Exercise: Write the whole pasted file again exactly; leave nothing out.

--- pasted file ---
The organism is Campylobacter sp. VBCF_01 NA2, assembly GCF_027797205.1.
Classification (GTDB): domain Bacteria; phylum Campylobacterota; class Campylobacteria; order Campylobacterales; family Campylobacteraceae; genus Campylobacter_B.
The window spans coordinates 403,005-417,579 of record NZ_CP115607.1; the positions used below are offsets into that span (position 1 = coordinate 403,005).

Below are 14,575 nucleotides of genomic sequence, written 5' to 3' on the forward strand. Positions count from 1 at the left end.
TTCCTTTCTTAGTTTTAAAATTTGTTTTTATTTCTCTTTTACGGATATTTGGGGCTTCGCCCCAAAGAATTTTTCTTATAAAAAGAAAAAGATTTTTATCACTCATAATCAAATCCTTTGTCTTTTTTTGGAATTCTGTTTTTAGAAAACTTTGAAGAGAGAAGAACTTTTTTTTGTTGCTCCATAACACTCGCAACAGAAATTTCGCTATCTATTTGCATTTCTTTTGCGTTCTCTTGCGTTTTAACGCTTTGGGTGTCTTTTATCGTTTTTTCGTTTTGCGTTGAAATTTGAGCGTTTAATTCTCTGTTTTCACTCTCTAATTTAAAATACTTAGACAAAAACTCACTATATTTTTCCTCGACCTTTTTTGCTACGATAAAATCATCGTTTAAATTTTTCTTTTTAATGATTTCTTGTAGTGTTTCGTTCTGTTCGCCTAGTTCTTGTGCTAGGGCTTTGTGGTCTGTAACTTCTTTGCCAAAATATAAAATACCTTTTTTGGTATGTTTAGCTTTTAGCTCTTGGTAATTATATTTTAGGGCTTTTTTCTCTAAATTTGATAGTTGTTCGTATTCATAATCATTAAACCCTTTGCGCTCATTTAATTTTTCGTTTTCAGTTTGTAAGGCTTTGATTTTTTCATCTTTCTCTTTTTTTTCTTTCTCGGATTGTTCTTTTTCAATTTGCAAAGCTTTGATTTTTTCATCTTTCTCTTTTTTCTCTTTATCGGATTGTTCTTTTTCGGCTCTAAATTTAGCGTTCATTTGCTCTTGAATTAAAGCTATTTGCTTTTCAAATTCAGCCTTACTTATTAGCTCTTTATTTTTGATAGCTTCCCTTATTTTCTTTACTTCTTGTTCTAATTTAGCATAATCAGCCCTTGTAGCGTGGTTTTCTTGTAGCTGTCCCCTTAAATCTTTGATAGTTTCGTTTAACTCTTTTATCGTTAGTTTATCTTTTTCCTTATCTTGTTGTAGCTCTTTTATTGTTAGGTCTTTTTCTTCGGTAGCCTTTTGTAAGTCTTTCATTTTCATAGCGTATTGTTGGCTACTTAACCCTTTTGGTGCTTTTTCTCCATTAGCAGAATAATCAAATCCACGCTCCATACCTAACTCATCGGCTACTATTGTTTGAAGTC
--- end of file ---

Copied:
The organism is Campylobacter sp. VBCF_01 NA2, assembly GCF_027797205.1.
Classification (GTDB): domain Bacteria; phylum Campylobacterota; class Campylobacteria; order Campylobacterales; family Campylobacteraceae; genus Campylobacter_B.
The window spans coordinates 403,005-417,579 of record NZ_CP115607.1; the positions used below are offsets into that span (position 1 = coordinate 403,005).

Below are 14,575 nucleotides of genomic sequence, written 5' to 3' on the forward strand. Positions count from 1 at the left end.
TTCCTTTCTTAGTTTTAAAATTTGTTTTTATTTCTCTTTTACGGATATTTGGGGCTTCGCCCCAAAGAATTTTTCTTATAAAAAGAAAAAGATTTTTATCACTCATAATCAAATCCTTTGTCTTTTTTTGGAATTCTGTTTTTAGAAAACTTTGAAGAGAGAAGAACTTTTTTTTGTTGCTCCATAACACTCGCAACAGAAATTTCGCTATCTATTTGCATTTCTTTTGCGTTCTCTTGCGTTTTAACGCTTTGGGTGTCTTTTATCGTTTTTTCGTTTTGCGTTGAAATTTGAGCGTTTAATTCTCTGTTTTCACTCTCTAATTTAAAATACTTAGACAAAAACTCACTATATTTTTCCTCGACCTTTTTTGCTACGATAAAATCATCGTTTAAATTTTTCTTTTTAATGATTTCTTGTAGTGTTTCGTTCTGTTCGCCTAGTTCTTGTGCTAGGGCTTTGTGGTCTGTAACTTCTTTGCCAAAATATAAAATACCTTTTTTGGTATGTTTAGCTTTTAGCTCTTGGTAATTATATTTTAGGGCTTTTTTCTCTAAATTTGATAGTTGTTCGTATTCATAATCATTAAACCCTTTGCGCTCATTTAATTTTTCGTTTTCAGTTTGTAAGGCTTTGATTTTTTCATCTTTCTCTTTTTTTTCTTTCTCGGATTGTTCTTTTTCAATTTGCAAAGCTTTGATTTTTTCATCTTTCTCTTTTTTCTCTTTATCGGATTGTTCTTTTTCGGCTCTAAATTTAGCGTTCATTTGCTCTTGAATTAAAGCTATTTGCTTTTCAAATTCAGCCTTACTTATTAGCTCTTTATTTTTGATAGCTTCCCTTATTTTCTTTACTTCTTGTTCTAATTTAGCATAATCAGCCCTTGTAGCGTGGTTTTCTTGTAGCTGTCCCCTTAAATCTTTGATAGTTTCGTTTAACTCTTTTATCGTTAGTTTATCTTTTTCCTTATCTTGTTGTAGCTCTTTTATTGTTAGGTCTTTTTCTTCGGTAGCCTTTTGTAAGTCTTTCATTTTCATAGCGTATTGTTGGCTACTTAACCCTTTTGGTGCTTTTTCTCCATTAGCAGAATAATCAAATCCACGCTCCATACCTAACTCATCGGCTACTATTGTTTGAAGTC